Verify their priorities were correct; their assumptions were correct; they paid adequate attention to quality, safety, and productivity. Ask them what they would do differently next time.

After you have heard their thoughts, tell them how you would have thought through the decision. Point out issues they overlooked. Clarify their priorities if they don't match with yours.

Step 5: Celebrate successes (i.e., sound decisions)

Nothing promotes repeat behavior better than positive reinforcement. Pat them on the back. Tell they how proud you are of their initiative, creative problem solving, or whatever they did that was right.

Celebrate the parts of the decision they did right, even if they messed up on other parts and ended up making a poor decision.

Step 6: Keep giving them rope until they hang themselves.

Once your worker has mastered the super simple tasks, step it up a bit. Give him a little more authority.

Keep doing that as he demonstrates the ability to think like you want him to think. Eventually one of two things will happen. Either he will hit his limitation of decision making ability or he will become your decision making twin.

Step 7: Teach your team how to delegate.

Once you've got your immediate subordinates handling their own business, teach them how to delegate.

It's common for project managers, foremen, and superintendents to be border-line control freaks. That's plays into your hands when you're trying to delegate. It plays against you when you're wanting them to take on broader duties and handle more responsibility by delegating down mundane planning and organizing tasks.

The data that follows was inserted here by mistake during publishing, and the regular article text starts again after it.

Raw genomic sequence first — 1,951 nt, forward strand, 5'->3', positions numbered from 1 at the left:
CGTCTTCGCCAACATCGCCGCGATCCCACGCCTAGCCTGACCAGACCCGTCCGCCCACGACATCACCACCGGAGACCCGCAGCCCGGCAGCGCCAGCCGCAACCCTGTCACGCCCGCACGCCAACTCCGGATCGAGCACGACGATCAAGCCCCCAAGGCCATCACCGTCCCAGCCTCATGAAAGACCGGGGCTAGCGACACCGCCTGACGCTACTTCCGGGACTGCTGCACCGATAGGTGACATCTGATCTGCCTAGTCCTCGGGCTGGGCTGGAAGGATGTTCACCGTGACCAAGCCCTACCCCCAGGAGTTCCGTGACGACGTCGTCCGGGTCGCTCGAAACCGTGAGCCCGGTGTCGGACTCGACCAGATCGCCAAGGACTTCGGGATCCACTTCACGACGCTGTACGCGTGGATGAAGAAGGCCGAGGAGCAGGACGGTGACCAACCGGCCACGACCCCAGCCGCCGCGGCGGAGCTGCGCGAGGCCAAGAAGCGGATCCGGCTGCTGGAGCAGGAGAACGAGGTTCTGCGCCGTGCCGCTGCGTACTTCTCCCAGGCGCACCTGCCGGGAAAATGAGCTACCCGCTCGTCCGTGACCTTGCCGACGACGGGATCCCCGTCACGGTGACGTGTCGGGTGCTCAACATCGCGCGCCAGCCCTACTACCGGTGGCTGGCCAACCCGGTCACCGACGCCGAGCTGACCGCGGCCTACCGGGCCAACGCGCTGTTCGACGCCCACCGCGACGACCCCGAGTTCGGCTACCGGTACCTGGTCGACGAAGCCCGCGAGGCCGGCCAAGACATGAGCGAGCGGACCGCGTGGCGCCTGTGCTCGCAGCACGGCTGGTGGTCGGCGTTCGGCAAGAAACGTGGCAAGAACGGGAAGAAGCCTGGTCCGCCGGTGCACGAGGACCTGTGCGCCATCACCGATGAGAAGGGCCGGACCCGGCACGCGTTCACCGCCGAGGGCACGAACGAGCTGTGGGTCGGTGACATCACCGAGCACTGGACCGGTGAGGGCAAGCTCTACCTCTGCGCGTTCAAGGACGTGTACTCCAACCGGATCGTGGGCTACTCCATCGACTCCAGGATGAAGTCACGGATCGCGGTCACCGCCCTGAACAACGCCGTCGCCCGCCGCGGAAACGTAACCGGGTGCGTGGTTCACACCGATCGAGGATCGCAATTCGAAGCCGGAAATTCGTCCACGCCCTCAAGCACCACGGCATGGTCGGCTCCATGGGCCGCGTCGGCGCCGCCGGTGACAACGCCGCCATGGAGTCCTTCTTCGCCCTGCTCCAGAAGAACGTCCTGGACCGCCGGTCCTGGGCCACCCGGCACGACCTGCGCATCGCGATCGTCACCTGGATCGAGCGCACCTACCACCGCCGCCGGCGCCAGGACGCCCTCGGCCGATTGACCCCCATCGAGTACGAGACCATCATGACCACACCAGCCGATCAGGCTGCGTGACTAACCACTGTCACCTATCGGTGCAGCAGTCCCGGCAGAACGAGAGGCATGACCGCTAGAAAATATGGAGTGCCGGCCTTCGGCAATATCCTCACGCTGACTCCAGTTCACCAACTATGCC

Teach your leaders with the same process you used to delegate away your detailed tasks. The more they delegate, the greater your team's ability to excel, be productive, and wow your customers.

Goose or Buffalo?

Call it what you will - delegation, empowerment, getting people to take the initiative - it all produces the same outcome. You end up with a team that makes good, timely decisions without your involvement.

The truth is: you must learn how to delegate and empower if you wish to have any freedom in your life. Otherwise, you will be tied to your phone 24/7 answering stupid little questions that drive you nuts. Not only that, they will be burning clock waiting for you to tell them their next step.

Editor's note: Should you need help implementing the above, call Ron at (913)-961-1790.

Until next time, best of luck with your business!

Ron Roberts,
The Contractor's Business Coach

More information about Ron Roberts' and his company may be found on his website Ron may be reached via email sent to

If you have new information to provide on this topic, let us know and we can add it in as an addendum to this article.